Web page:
government changed the compensation scheme. A recent development has been an increase in Data Protection Act claims, where the police have released information that they shouldn’t have about somebody.” The current political climate presents serious challenges to solicitors working in civil liberties, particularly in securing funding from the Legal Aid Agency for otherwise meritorious cases. “We are in an age of austerity where cuts in legal aid funding have made resources far scarcer,” Susie observes. “The lack of any increase to rates in many years also works as a real-terms cut.” I work on civil claims against the police and public authorities, for example, inquests involving deaths in prison or police custody, or in other forms of state detention, such as mental health detention The result of the cuts driven through by the austerity agenda of the last three successive governments has been that “the number of people eligible for legal aid has been drastically reduced,” she explains. “This is to the point where even a student’s maintenance loan will be considered ‘income’ that makes their case ineligible for funding, which seems bizarre given that student loans have to be repaid. Access to justice is a massive challenge for most people, because unless you are rich and have the resources to pay, or your income is so low that you are eligible for legal aid funding, you will be among the majority of people in the middle who cannot afford to address wrongs when they happen to you. Securing public funding for cases is also incredibly tedious and bureaucratic, and while legal aid is not always the only means
Human rights law has long been a popular choice for students and practitioners, with universities increasingly offering human rights modules as part of their law degrees, and ever more firms and chambers boasting specialisms in the field. It covers a wide range of legal matters, but broadly refers to the fundamental rights and freedoms set out in the Human Rights Act 1998, which made the European Convention on Human Rights (ECHR) directly enforceable in the UK courts. For civil liberties specialist Susie Labinjoh, a career in law presented a way to make a positive difference: “When I finished my philosophy degree, I was looking everywhere for jobs – there aren’t many for philosophers, as you can imagine – and I saw job advert for a mixed administrative and HR role at Hodge Jones & Allen. I joined the firm and saw what the solicitors were doing – how they could change clients’ lives – and thought ‘I really want to do that’.” Determined to become a solicitor, Susie continued working while studying the GDL in the evenings part time, before going full time for the LPC. She then secured a training contract at the firm: “My previous role did not mean that there was an easy way in, though. I still had to complete the usual application process.” Miscarriages of justice Civil liberties work encompasses many different areas of law. Broadly, Susie’s practice centres on miscarriages of justice and wrongdoing by the state. “I work on civil claims against the police and public authorities, for example, inquests involving deaths in prison or police custody, or in other forms of state detention, such as mental health detention,” she explains. “My work also includes judicial reviews and compensation claims for miscarriages of justice – something I used to do much more of before the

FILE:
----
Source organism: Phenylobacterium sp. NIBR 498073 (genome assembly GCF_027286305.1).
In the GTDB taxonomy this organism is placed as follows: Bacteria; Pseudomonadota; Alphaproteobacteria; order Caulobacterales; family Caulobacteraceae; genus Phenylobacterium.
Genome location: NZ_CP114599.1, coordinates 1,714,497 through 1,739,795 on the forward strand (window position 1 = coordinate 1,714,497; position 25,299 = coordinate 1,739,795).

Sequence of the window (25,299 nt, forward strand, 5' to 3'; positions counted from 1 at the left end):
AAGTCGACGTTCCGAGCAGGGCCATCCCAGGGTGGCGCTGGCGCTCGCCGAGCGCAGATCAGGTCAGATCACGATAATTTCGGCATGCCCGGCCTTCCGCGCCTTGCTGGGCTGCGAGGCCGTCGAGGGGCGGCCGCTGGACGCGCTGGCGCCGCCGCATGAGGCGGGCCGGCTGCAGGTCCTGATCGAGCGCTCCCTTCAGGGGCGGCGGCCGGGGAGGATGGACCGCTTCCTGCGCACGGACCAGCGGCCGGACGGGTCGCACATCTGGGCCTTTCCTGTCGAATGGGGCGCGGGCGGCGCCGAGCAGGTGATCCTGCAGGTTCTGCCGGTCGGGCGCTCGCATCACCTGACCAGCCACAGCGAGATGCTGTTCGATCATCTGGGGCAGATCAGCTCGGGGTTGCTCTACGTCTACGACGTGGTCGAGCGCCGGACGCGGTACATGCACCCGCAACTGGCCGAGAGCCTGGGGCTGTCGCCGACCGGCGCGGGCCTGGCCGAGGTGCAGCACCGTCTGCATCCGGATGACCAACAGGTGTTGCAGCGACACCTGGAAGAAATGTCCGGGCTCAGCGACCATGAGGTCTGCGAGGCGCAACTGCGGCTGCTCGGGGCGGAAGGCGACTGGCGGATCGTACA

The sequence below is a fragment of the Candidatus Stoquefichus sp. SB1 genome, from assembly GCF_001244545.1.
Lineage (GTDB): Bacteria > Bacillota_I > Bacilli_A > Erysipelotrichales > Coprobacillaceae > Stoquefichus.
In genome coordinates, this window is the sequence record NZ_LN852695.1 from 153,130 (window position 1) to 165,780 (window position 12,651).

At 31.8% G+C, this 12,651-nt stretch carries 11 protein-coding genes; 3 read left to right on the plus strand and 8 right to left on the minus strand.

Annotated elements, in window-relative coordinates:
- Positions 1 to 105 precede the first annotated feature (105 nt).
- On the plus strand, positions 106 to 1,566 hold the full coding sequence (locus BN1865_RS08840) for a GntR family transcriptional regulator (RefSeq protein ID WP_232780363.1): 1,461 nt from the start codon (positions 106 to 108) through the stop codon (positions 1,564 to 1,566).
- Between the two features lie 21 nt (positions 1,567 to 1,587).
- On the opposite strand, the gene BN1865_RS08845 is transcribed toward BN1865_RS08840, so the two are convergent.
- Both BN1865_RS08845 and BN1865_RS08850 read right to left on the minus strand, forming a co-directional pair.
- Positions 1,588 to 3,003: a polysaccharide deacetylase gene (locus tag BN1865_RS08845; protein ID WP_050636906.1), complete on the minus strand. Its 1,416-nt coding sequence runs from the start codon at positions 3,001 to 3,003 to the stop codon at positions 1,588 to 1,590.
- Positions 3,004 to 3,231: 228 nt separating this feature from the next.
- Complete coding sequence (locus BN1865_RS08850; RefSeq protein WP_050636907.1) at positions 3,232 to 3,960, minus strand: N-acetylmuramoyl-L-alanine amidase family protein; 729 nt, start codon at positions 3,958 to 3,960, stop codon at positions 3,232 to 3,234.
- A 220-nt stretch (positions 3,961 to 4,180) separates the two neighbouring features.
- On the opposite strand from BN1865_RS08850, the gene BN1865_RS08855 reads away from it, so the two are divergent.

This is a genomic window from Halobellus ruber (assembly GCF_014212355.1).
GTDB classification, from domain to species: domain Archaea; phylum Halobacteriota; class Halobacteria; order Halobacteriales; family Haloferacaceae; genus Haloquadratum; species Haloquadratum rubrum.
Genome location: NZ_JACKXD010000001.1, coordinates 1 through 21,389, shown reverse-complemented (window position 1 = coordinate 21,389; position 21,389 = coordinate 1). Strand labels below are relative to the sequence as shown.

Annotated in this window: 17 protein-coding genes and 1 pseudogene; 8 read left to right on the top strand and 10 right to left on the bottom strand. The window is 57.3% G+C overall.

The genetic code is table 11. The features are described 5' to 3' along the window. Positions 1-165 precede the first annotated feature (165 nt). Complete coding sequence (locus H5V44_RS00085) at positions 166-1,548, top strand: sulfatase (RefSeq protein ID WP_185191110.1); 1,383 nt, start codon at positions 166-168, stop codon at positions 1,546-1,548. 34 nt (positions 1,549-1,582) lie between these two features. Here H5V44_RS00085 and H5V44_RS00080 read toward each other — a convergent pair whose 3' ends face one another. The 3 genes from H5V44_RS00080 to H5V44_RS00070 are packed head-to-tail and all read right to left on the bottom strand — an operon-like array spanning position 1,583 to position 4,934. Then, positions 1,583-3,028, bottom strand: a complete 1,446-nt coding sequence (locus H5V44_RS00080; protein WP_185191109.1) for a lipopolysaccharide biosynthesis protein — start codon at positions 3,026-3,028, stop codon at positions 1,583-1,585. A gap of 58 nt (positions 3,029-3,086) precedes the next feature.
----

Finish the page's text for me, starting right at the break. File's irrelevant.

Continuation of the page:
For more firms that work in this practice area, please use the “Training contract regional indexes” starting on p197.
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